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The third cycle of the prophecy sets forth the love which Jehovah had for His people, notwithstanding their sin. This section sets forth Jehovah's love toward His sinning people, and, for the most part, is the speech of Jehovah Himself. Thrice in the course of Jehovah's message to the people, the prophet interpolates words of his own. In studying the section it is necessary to take the words of Jehovah in sequence, and then the interpolations of the prophet in sequence also.
The message of Jehovah falls into three clearly marked movements, which deal, respectively, with the present in the light of past love, the present in the light of present love, the present in the light of future love.
In the first, Jehovah reminded the people of all His past love for them in words full of tenderness, setting their present condition in its light, and crying, "How shall I give thee up?" His own inquiry was answered by the determined declaration of the ultimate triumph of Iove and the restoration of the people.
In the second movement Jehovah set the present sin in the light of His present love. The sin of Ephraim and the sin of Judah, if the marginal reading be adopted, are both declared. The sin of Ephraim is then more distinctly stated, and its pride and impertinence declared. Yet love would triumph over all. Jehovah declared Himself to be the God who had delivered Israel from Egypt, and who would yet again deliver, being true to the messages of the prophets, to the visions of seers, to the similitudes of the ministry of the prophets.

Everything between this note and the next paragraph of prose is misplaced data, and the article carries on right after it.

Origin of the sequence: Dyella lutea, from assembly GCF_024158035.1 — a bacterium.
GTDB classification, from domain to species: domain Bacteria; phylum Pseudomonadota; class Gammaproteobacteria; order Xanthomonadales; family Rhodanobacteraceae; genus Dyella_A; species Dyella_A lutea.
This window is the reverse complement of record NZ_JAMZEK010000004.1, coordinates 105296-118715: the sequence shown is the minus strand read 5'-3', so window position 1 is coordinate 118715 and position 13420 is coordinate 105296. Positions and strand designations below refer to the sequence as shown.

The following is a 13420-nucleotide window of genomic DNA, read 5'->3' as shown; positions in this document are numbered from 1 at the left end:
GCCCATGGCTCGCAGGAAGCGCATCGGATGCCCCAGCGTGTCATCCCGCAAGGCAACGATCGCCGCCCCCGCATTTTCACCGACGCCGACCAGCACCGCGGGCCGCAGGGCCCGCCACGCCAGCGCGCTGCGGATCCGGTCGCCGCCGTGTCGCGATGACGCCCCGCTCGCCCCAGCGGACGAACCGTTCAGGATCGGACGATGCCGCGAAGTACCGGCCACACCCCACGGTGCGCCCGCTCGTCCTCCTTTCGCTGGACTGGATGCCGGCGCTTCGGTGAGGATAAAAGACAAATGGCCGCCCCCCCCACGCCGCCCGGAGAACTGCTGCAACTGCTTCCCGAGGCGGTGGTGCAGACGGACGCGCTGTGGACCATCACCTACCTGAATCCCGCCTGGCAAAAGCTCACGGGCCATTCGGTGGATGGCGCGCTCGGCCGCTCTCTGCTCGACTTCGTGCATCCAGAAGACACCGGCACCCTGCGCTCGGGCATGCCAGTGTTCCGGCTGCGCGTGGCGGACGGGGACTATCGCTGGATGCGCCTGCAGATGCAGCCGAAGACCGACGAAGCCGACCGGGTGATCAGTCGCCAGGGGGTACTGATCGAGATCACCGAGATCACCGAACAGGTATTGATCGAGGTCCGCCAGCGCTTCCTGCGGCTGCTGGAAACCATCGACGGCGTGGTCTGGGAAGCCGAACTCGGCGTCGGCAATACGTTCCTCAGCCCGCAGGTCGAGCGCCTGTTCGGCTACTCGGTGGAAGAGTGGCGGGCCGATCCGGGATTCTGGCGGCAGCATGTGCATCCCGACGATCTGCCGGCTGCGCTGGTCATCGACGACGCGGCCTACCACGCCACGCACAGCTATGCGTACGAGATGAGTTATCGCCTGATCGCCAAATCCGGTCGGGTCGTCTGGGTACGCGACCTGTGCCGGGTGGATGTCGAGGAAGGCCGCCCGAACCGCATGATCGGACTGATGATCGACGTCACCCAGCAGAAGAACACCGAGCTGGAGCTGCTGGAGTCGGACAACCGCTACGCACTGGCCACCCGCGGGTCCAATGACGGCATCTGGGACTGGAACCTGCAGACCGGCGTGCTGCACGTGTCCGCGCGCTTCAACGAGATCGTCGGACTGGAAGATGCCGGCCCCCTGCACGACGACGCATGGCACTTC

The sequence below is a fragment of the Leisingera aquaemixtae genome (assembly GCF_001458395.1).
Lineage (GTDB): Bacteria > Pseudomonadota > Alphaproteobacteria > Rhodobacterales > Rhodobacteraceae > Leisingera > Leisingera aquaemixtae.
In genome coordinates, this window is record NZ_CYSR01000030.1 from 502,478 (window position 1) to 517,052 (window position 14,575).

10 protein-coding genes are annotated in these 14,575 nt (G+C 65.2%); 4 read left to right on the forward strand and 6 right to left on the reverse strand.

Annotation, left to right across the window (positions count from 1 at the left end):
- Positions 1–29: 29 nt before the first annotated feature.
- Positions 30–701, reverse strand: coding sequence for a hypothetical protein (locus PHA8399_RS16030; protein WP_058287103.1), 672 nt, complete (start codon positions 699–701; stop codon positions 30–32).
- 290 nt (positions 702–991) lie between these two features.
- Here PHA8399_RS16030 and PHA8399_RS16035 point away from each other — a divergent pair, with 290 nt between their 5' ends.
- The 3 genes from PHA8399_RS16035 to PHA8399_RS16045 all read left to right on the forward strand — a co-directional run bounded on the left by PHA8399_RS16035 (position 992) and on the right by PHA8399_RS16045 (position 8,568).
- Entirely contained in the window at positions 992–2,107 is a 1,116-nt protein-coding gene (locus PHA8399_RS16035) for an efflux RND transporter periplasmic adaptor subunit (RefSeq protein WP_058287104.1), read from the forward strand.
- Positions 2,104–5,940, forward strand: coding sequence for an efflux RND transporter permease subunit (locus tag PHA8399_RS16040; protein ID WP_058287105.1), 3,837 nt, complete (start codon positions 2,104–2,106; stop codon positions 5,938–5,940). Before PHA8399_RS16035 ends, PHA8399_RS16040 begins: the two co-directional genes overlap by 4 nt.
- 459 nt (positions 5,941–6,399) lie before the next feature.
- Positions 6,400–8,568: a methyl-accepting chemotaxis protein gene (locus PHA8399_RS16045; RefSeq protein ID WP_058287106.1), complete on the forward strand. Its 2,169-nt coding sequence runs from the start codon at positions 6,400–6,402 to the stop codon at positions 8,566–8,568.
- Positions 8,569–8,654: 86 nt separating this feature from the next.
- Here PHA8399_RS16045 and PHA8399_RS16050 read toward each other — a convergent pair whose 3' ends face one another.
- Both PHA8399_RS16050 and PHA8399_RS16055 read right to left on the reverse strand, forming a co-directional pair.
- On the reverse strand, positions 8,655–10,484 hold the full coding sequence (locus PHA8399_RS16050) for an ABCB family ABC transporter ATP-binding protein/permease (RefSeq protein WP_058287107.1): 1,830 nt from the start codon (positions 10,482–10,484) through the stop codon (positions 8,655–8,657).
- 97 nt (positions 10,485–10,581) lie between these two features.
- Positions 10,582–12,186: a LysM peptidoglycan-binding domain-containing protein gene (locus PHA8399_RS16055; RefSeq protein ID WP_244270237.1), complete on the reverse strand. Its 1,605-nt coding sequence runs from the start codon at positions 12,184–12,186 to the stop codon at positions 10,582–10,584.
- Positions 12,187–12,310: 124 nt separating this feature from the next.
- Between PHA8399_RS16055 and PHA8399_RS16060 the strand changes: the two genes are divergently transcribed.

Finally, the present condition of Israel is set in the light of the future love of Jehovah. Opening with the question, "Is Gilead iniquity?" He immediately answered by declaring, "They are altogether vanity," "they sin more and more," charging them with determined persistence in idolatry. Because of abounding sin, judgment was absolutely unavoidable. Yet love would triumph by the way of the wilderness. They had sinned against love in the strength of love's gifts. Jehovah would therefore come against them in terrible judgment, and that because Israel was against God. The sin of Ephraim would create His sorrow. Nevertheless, at last the almighty strength of love would overcome even death and the grave.
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Morgan, G. Campbell. "Commentary on Hosea 11". "Morgan's Exposition on the Bible". https://www.studylight.org/
the Week of Proper 21 / Ordinary 26